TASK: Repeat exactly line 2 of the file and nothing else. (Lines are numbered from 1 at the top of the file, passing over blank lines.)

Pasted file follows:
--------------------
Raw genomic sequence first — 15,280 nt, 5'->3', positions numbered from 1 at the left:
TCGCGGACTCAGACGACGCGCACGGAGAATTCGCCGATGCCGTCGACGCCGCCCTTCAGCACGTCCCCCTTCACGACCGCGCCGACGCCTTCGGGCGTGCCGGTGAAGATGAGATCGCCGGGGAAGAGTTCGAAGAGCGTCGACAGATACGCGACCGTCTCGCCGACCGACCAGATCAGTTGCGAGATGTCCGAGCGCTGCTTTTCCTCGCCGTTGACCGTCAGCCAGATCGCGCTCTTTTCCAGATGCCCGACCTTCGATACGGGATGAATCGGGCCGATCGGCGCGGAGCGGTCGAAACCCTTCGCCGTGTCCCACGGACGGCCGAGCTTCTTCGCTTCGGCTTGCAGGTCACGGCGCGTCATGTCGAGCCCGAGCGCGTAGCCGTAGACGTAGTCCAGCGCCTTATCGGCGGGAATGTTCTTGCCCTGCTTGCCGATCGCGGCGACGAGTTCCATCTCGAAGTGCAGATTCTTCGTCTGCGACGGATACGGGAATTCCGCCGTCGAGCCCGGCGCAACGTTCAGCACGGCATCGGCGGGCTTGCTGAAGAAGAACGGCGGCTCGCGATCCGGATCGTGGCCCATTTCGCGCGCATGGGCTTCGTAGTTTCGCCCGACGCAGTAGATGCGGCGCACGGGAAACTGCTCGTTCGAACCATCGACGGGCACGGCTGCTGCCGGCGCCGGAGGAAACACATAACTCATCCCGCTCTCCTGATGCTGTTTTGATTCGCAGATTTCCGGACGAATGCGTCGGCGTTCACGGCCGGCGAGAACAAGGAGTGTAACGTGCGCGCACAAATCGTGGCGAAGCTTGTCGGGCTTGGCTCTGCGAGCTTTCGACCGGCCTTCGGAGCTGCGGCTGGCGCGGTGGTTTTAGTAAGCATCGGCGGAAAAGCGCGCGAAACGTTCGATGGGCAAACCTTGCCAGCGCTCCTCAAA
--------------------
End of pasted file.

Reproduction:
TCGCGGACTCAGACGACGCGCACGGAGAATTCGCCGATGCCGTCGACGCCGCCCTTCAGCACGTCCCCCTTCACGACCGCGCCGACGCCTTCGGGCGTGCCGGTGAAGATGAGATCGCCGGGGAAGAGTTCGAAGAGCGTCGACAGATACGCGACCGTCTCGCCGACCGACCAGATCAGTTGCGAGATGTCCGAGCGCTGCTTTTCCTCGCCGTTGACCGTCAGCCAGATCGCGCTCTTTTCCAGATGCCCGACCTTCGATACGGGATGAATCGGGCCGATCGGCGCGGAGCGGTCGAAACCCTTCGCCGTGTCCCACGGACGGCCGAGCTTCTTCGCTTCGGCTTGCAGGTCACGGCGCGTCATGTCGAGCCCGAGCGCGTAGCCGTAGACGTAGTCCAGCGCCTTATCGGCGGGAATGTTCTTGCCCTGCTTGCCGATCGCGGCGACGAGTTCCATCTCGAAGTGCAGATTCTTCGTCTGCGACGGATACGGGAATTCCGCCGTCGAGCCCGGCGCAACGTTCAGCACGGCATCGGCGGGCTTGCTGAAGAAGAACGGCGGCTCGCGATCCGGATCGTGGCCCATTTCGCGCGCATGGGCTTCGTAGTTTCGCCCGACGCAGTAGATGCGGCGCACGGGAAACTGCTCGTTCGAACCATCGACGGGCACGGCTGCTGCCGGCGCCGGAGGAAACACATAACTCATCCCGCTCTCCTGATGCTGTTTTGATTCGCAGATTTCCGGACGAATGCGTCGGCGTTCACGGCCGGCGAGAACAAGGAGTGTAACGTGCGCGCACAAATCGTGGCGAAGCTTGTCGGGCTTGGCTCTGCGAGCTTTCGACCGGCCTTCGGAGCTGCGGCTGGCGCGGTGGTTTTAGTAAGCATCGGCGGAAAAGCGCGCGAAACGTTCGATGGGCAAACCTTGCCAGCGCTCCTCAAA